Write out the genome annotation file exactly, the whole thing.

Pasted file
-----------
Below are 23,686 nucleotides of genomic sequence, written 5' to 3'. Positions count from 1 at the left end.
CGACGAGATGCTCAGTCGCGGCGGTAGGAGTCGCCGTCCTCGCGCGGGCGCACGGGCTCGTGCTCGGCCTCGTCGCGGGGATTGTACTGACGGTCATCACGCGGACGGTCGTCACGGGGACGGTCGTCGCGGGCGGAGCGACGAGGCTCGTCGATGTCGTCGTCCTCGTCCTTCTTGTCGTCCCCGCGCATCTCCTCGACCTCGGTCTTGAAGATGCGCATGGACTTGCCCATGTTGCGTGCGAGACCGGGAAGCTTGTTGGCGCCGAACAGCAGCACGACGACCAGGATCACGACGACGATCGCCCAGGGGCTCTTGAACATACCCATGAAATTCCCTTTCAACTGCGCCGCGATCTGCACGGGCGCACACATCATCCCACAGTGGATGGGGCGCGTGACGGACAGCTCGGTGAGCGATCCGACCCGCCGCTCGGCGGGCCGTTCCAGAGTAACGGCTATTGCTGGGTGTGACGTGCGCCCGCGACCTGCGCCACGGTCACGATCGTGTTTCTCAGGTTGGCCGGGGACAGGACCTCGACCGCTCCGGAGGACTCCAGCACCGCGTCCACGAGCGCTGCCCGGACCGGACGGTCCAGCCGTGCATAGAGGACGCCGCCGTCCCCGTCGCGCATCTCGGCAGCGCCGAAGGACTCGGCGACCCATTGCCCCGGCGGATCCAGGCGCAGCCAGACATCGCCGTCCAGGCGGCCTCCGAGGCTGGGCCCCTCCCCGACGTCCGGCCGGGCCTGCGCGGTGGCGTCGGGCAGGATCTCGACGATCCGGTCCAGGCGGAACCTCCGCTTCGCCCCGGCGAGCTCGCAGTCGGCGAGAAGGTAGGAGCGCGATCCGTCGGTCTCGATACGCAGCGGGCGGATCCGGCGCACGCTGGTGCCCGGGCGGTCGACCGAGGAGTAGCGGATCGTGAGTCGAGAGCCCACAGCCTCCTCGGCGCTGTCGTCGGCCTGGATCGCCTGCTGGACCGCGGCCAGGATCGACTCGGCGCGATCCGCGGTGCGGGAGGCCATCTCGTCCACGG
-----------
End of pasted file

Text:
Below are 23,686 nucleotides of genomic sequence, written 5' to 3'. Positions count from 1 at the left end.
CGACGAGATGCTCAGTCGCGGCGGTAGGAGTCGCCGTCCTCGCGCGGGCGCACGGGCTCGTGCTCGGCCTCGTCGCGGGGATTGTACTGACGGTCATCACGCGGACGGTCGTCACGGGGACGGTCGTCGCGGGCGGAGCGACGAGGCTCGTCGATGTCGTCGTCCTCGTCCTTCTTGTCGTCCCCGCGCATCTCCTCGACCTCGGTCTTGAAGATGCGCATGGACTTGCCCATGTTGCGTGCGAGACCGGGAAGCTTGTTGGCGCCGAACAGCAGCACGACGACCAGGATCACGACGACGATCGCCCAGGGGCTCTTGAACATACCCATGAAATTCCCTTTCAACTGCGCCGCGATCTGCACGGGCGCACACATCATCCCACAGTGGATGGGGCGCGTGACGGACAGCTCGGTGAGCGATCCGACCCGCCGCTCGGCGGGCCGTTCCAGAGTAACGGCTATTGCTGGGTGTGACGTGCGCCCGCGACCTGCGCCACGGTCACGATCGTGTTTCTCAGGTTGGCCGGGGACAGGACCTCGACCGCTCCGGAGGACTCCAGCACCGCGTCCACGAGCGCTGCCCGGACCGGACGGTCCAGCCGTGCATAGAGGACGCCGCCGTCCCCGTCGCGCATCTCGGCAGCGCCGAAGGACTCGGCGACCCATTGCCCCGGCGGATCCAGGCGCAGCCAGACATCGCCGTCCAGGCGGCCTCCGAGGCTGGGCCCCTCCCCGACGTCCGGCCGGGCCTGCGCGGTGGCGTCGGGCAGGATCTCGACGATCCGGTCCAGGCGGAACCTCCGCTTCGCCCCGGCGAGCTCGCAGTCGGCGAGAAGGTAGGAGCGCGATCCGTCGGTCTCGATACGCAGCGGGCGGATCCGGCGCACGCTGGTGCCCGGGCGGTCGACCGAGGAGTAGCGGATCGTGAGTCGAGAGCCCACAGCCTCCTCGGCGCTGTCGTCGGCCTGGATCGCCTGCTGGACCGCGGCCAGGATCGACTCGGCGCGATCCGCGGTGCGGGAGGCCATCTCGTCCACGG